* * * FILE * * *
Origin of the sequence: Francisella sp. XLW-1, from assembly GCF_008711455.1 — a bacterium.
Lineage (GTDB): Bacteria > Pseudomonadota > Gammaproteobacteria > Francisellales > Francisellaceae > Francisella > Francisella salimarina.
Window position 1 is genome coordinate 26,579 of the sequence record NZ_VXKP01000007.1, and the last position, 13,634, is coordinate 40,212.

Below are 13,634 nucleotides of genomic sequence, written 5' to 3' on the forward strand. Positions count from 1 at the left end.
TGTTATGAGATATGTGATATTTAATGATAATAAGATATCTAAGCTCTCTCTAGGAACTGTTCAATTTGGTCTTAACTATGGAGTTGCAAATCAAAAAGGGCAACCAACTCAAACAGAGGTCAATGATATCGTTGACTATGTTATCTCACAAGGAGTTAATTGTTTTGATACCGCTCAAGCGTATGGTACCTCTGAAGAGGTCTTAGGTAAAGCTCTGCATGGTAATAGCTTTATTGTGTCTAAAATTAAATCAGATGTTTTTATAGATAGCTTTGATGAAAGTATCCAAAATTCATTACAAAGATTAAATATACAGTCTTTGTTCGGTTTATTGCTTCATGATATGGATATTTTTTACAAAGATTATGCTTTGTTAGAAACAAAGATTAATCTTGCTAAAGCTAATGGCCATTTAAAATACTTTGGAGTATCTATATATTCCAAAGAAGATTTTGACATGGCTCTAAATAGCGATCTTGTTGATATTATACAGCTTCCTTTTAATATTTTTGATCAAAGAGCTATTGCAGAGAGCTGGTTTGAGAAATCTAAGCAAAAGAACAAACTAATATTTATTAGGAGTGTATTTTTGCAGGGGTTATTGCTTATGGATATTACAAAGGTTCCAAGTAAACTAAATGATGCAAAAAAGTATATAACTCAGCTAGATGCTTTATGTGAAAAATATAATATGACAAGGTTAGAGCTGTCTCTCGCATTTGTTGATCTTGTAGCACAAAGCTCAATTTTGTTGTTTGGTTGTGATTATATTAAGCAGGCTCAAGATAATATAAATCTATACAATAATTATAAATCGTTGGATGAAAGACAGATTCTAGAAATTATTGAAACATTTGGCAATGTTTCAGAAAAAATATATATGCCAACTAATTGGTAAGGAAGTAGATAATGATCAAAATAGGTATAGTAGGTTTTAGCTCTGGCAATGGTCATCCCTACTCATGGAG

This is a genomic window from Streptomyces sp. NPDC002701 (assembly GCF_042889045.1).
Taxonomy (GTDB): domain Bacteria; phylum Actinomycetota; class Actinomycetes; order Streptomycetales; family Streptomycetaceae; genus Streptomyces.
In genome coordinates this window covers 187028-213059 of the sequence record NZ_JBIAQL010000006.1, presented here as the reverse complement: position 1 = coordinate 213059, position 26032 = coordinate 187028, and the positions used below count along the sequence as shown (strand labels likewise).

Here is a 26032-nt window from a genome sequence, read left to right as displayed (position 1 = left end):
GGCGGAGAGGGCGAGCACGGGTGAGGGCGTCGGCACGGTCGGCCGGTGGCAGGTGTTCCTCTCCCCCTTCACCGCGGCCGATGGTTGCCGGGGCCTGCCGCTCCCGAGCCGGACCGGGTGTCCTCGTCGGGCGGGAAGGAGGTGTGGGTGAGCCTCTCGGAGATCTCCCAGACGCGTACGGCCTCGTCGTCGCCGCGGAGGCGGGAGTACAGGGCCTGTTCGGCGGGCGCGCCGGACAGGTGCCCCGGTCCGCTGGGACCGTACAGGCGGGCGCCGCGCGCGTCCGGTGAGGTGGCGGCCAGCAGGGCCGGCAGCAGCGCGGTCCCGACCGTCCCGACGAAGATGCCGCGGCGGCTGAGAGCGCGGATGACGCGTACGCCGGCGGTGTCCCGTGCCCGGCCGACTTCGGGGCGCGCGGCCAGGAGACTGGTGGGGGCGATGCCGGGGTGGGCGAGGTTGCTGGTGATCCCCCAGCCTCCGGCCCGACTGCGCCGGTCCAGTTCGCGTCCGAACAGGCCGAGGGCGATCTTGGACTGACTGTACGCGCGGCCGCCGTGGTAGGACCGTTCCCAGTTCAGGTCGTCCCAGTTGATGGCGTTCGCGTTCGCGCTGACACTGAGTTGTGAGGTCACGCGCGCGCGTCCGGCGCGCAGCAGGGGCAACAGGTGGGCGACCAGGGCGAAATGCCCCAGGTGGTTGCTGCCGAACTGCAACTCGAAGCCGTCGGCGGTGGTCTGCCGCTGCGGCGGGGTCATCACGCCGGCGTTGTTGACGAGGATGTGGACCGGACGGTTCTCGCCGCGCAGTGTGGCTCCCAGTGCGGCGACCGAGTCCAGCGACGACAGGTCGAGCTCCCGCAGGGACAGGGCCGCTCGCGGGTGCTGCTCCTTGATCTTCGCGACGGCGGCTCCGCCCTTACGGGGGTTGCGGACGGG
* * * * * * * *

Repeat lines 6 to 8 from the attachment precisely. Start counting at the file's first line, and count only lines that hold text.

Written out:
This is a genomic window from Streptomyces sp. NPDC002701 (assembly GCF_042889045.1).
Taxonomy (GTDB): domain Bacteria; phylum Actinomycetota; class Actinomycetes; order Streptomycetales; family Streptomycetaceae; genus Streptomyces.
In genome coordinates this window covers 187028-213059 of the sequence record NZ_JBIAQL010000006.1, presented here as the reverse complement: position 1 = coordinate 213059, position 26032 = coordinate 187028, and the positions used below count along the sequence as shown (strand labels likewise).